πŸ“Œ Whenever a contestant in Junior Bake Off muses, “I think I’m in with a chance of winning Star Baker” they do win it.

WEDNESDAY 25 A story on the radio told of a 4th Century Welsh goddess of love, St Dwynwen, and today being the Welsh equivalent of Valentine’s Day. Dwynwen didn’t have much luck with boyfriends so she became a nun and prayed for others to not suffer the same fate.

St Dwynwen…

πŸ“Œ We arrived in Art Class to find around a dozen folding chairs stacked randomly in the middle of the room. Today’s illustrative subject was “Goblin Mode”, a new expression to enter the dictionary and one our art teacher Sara interpreted as Chaos. She referenced her slovenly teenage daughter’s bedroom as further inspiration. I opted to go full Goblin Mode and created some casually fluid digital paintings alongside photographs showing the slobby side of my life – eating beans straight from the tin and a box of surplus electrical wires and plugs.

Digital paintings of stacked chairs…

Goblin Mode photographs…

THURSDAY 26 The Conversation has an article saying that striking workers are very likely to be starved back to work by soaring prices and debt repayment costs.

The very thing that has has triggered today’s strikes – the cost of living – could also bring about an end to this action.

The Conversation

πŸ“Œ Sam has updated her famous Legs drawing with a creaky pair of pins showing signs of wear and tear.

Legs, by Sam Jevon
More Legs…

πŸ“Œ At Headway some musicians from the City of London Sinfonia turned up to play improvised experimental music. I put my ear buds in and settled into an iPad portrait of the cellist. It looks like she’s operating a road drill in a cartoon.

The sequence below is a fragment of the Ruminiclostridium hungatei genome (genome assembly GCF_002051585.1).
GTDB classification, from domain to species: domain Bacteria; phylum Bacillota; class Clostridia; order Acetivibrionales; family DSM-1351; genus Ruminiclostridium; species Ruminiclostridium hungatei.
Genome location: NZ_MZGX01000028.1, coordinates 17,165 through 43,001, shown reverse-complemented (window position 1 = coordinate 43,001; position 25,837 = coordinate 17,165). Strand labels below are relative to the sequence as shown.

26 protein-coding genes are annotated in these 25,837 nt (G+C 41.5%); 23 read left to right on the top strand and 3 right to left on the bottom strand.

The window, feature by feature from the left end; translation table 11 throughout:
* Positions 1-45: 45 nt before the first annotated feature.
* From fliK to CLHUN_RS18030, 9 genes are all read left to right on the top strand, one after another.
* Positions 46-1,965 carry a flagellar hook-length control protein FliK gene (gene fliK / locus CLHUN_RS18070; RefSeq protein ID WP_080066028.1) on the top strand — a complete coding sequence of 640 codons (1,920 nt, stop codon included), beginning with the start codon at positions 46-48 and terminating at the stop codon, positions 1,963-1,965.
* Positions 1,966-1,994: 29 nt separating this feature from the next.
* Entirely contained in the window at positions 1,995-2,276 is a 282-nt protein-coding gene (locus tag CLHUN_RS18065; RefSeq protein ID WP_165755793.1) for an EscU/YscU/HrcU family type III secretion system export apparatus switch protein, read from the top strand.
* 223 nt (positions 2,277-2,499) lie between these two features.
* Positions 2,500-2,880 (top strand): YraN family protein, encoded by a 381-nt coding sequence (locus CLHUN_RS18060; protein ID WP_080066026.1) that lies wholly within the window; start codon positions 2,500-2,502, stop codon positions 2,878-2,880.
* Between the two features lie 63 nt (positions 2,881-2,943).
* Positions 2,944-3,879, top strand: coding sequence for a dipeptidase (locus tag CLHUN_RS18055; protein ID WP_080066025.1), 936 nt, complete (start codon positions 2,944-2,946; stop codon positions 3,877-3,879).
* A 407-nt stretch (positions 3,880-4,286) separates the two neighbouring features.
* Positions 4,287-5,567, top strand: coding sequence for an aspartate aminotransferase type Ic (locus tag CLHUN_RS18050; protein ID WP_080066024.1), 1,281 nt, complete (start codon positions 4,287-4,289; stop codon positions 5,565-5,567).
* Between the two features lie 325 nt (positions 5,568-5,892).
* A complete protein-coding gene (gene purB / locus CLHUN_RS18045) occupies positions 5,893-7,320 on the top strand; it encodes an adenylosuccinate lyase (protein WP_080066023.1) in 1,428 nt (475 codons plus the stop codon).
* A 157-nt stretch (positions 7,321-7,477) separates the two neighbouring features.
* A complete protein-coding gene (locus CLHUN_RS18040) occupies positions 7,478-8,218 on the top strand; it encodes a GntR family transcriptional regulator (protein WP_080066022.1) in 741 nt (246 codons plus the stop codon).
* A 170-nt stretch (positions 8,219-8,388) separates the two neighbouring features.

Road drill cellist…
Missile cellist…

πŸ“Œ Quordle is becoming stupidly addictive. Most of the time my scores are 25+, but recently I had a phase of 22s, and last night I had one last shot before turning the light out and scored 18.

FRIDAY 27 Every week an email arrives from The Economist pimping the contents of that week’s magazine. It’s a teaser to encourage readers to cough up for a subscription. But the teaser is often all I want, so the plea to subscribe will never succeed. Today, for example, Economist editor-in-chief Zanny Minton Beddoes attempts to promote a cover story about the declining fortunes of investment bank Goldman Sachs. In the short pitch, Zanny quotes an old article from Rolling Stone magazine in which Goldman Sachs is described as…

A great vampire squid wrapped around the face of humanity, relentlessly jamming its blood funnel into anything that smells like money.

That told me as much about Goldman Sachs as I need. The picky detail of how it has recently been performing badly in the squid game of global finance and outperformed by nimble younger squids is more than I care to know.

πŸ“Œ Buffing up the grouting in the kitchen of our Brighton flat (goes on sale Monday) made me glad I now have a ready-made excuse not to do DIY any longer.

πŸ“Œ On Junior Bake Off we are always heartened to see the young contestants helping and supporting one another. In this series there is one player who does not offer or ask for help. And he is conspicuously ignored by the others. This is the one who will likely end up as our Prime Minister.

πŸ“Œ And just to prove how professionally dull it is, in the dead of night Times Radio ran a ridiculously long interview with Bear Grylls.

Read all of my scrapbook diaries…